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Op-Med is a collection of original articles contributed by Doximity members.

This is part of the Medical Humanities Series on Op-Med, which showcases creative work by our members. Do you have a poem, short story, creative nonfiction or visual art piece related to medicine that you’d like to share with the community? Send it to us here.

Lying on her back with her legs flexed at the hips,
Knees splayed,
Feet hitched,
Diopter dangling from her vaginal introitus.

Is this what it’s like to be pilloried?

Inside, the duck-bill blades lift the vaginal walls
Exposing the womb

The tenaculum’s teeth sink into her fleshy pink cervix,
Forming two depressions

In reflex, she arches her back,
Hands clenching the sides of the bed
Muttering obscenities—
a supplication for the pain to cease.

I watched this sequence happen twice more.

Once, when a malleable probe squeezed through her canal,
a Titanic between icebergs.

And again, when the doctor lodged the intra-uterine device.
Retracting the inserter, glistening with blood and mucous,
she lowered her body

—one vertebra at a time.

Outside, a student bursts into tears,
Washing away the fear frozen on her face.
I saw the virgin in her eyes

What inspired this piece?

My attending and I were preparing to place an IUD in a patient, and I was eager to teach the medical student. When the patient cried out in agony as the instruments manipulated and penetrated her cervix, the student became extremely disturbed. When she left the room, the student began weeping due to the traumatic nature of the procedure. It made me realize that some of the things we physically do to our patients can seem cruel, especially to the untrained eye. When performing sensitive or unpleasant exams and procedures, I take extra care to minimize pain and make the patient, and student, as comfortable as possible. 

Why did you choose this form?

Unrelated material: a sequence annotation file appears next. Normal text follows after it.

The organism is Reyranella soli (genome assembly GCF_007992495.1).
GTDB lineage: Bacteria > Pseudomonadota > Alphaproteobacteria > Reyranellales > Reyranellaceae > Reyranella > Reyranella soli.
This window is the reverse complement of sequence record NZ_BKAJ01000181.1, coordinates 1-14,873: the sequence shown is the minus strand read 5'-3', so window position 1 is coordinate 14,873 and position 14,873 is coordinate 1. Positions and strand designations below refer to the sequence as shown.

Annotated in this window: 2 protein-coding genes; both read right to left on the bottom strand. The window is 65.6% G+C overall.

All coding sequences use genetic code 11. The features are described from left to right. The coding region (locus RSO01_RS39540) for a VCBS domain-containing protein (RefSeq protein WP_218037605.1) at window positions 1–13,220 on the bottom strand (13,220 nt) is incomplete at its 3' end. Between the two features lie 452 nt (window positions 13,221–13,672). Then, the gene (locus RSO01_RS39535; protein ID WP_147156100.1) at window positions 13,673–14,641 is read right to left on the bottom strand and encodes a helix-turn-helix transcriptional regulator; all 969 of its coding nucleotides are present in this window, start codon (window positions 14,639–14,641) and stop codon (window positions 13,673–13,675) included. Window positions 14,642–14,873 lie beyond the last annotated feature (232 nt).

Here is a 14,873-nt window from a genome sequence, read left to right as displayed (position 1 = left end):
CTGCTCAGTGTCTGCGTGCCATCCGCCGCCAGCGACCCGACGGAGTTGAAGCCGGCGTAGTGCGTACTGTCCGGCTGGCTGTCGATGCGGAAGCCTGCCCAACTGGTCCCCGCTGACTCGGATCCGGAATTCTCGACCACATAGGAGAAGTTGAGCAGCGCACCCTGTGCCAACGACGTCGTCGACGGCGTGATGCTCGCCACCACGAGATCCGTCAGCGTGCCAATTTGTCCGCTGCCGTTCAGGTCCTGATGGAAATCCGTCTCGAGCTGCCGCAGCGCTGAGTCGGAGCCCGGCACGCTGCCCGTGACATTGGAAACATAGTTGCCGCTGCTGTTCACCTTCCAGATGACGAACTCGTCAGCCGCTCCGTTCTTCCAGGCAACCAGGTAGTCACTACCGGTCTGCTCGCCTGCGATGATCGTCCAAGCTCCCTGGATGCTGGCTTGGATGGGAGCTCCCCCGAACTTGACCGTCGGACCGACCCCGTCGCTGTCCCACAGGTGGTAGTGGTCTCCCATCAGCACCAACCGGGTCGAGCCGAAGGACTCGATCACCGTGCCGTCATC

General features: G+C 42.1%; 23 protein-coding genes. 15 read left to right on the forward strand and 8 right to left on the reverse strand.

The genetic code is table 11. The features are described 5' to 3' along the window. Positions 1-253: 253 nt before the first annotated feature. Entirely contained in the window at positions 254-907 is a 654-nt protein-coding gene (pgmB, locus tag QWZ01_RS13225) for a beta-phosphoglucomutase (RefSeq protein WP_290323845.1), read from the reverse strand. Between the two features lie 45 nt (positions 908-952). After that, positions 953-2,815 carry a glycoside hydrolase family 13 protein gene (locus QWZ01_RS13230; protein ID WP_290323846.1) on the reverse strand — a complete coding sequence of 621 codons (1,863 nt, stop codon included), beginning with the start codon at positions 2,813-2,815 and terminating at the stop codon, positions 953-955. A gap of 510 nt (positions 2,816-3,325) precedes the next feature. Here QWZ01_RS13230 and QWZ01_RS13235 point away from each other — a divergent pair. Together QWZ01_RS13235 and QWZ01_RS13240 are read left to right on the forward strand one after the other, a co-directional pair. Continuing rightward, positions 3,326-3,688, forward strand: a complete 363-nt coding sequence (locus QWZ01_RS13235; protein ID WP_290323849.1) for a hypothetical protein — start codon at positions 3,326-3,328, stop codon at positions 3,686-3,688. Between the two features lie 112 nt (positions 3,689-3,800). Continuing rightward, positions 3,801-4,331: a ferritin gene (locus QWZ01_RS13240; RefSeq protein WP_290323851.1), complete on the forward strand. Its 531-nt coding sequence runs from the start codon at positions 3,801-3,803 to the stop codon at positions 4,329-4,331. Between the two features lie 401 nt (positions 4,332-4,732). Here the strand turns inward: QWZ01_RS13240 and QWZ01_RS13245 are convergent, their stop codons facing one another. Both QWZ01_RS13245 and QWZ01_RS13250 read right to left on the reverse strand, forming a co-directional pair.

Poetry makes the story come to life. I wanted to provide imagery so the reader can not only visualize the incident, but essentially be present next to the patient. I jump from different perspectives — the patient, provider, and student. The stanzas are strategically chosen to break the procedure into steps. 

How long have you been doing this activity? How did you get into it? How does it relate to your medical practice? 

I picked up writing in medical school because it was a cathartic exercise. It allowed me to reflect on really difficult experiences, especially if one of my patients was really ill. When residency is really tough and I feel defeated, writing is therapeutic and reminds me of the real reason I pursued medicine, to care for patients. 

Chrissy is an obstetrics and gynecology resident at SUNY Downstate Medical Center in Brooklyn. She is a graduate of the Medical College of Wisconsin and studied Healthcare Markets and Finance at the University of Pennsylvania. In her free time, she enjoys running, biking, cooking, and exploring Brooklyn.

Illustration by Jennifer Bogartz

All opinions published on Op-Med are the author’s and do not reflect the official position of Doximity or its editors. Op-Med is a safe space for free expression and diverse perspectives. For more information, or to submit your own opinion, please see our submission guidelines or email

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